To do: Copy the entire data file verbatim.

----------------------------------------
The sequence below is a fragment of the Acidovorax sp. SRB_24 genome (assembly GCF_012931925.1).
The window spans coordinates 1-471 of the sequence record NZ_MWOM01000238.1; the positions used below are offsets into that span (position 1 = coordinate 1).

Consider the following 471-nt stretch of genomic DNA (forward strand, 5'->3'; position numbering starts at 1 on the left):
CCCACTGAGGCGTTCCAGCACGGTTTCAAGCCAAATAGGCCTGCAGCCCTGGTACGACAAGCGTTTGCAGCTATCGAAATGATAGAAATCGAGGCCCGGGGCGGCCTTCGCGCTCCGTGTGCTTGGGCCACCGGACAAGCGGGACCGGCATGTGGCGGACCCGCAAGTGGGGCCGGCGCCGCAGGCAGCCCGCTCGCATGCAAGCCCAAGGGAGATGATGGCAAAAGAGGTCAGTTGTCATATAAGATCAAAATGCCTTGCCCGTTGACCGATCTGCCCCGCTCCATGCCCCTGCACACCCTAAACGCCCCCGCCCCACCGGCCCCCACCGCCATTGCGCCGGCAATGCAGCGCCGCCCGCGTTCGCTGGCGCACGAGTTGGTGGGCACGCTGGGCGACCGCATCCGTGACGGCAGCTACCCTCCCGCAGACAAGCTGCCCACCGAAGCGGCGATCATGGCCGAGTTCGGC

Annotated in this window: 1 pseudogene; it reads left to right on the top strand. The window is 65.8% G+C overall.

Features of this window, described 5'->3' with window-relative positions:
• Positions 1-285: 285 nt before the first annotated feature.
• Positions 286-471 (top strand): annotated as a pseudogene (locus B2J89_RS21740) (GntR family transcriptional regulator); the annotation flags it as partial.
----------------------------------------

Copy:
The sequence below is a fragment of the Acidovorax sp. SRB_24 genome (assembly GCF_012931925.1).
The window spans coordinates 1-471 of the sequence record NZ_MWOM01000238.1; the positions used below are offsets into that span (position 1 = coordinate 1).

Consider the following 471-nt stretch of genomic DNA (forward strand, 5'->3'; position numbering starts at 1 on the left):
CCCACTGAGGCGTTCCAGCACGGTTTCAAGCCAAATAGGCCTGCAGCCCTGGTACGACAAGCGTTTGCAGCTATCGAAATGATAGAAATCGAGGCCCGGGGCGGCCTTCGCGCTCCGTGTGCTTGGGCCACCGGACAAGCGGGACCGGCATGTGGCGGACCCGCAAGTGGGGCCGGCGCCGCAGGCAGCCCGCTCGCATGCAAGCCCAAGGGAGATGATGGCAAAAGAGGTCAGTTGTCATATAAGATCAAAATGCCTTGCCCGTTGACCGATCTGCCCCGCTCCATGCCCCTGCACACCCTAAACGCCCCCGCCCCACCGGCCCCCACCGCCATTGCGCCGGCAATGCAGCGCCGCCCGCGTTCGCTGGCGCACGAGTTGGTGGGCACGCTGGGCGACCGCATCCGTGACGGCAGCTACCCTCCCGCAGACAAGCTGCCCACCGAAGCGGCGATCATGGCCGAGTTCGGC

Annotated in this window: 1 pseudogene; it reads left to right on the top strand. The window is 65.8% G+C overall.

Features of this window, described 5'->3' with window-relative positions:
• Positions 1-285: 285 nt before the first annotated feature.
• Positions 286-471 (top strand): annotated as a pseudogene (locus B2J89_RS21740) (GntR family transcriptional regulator); the annotation flags it as partial.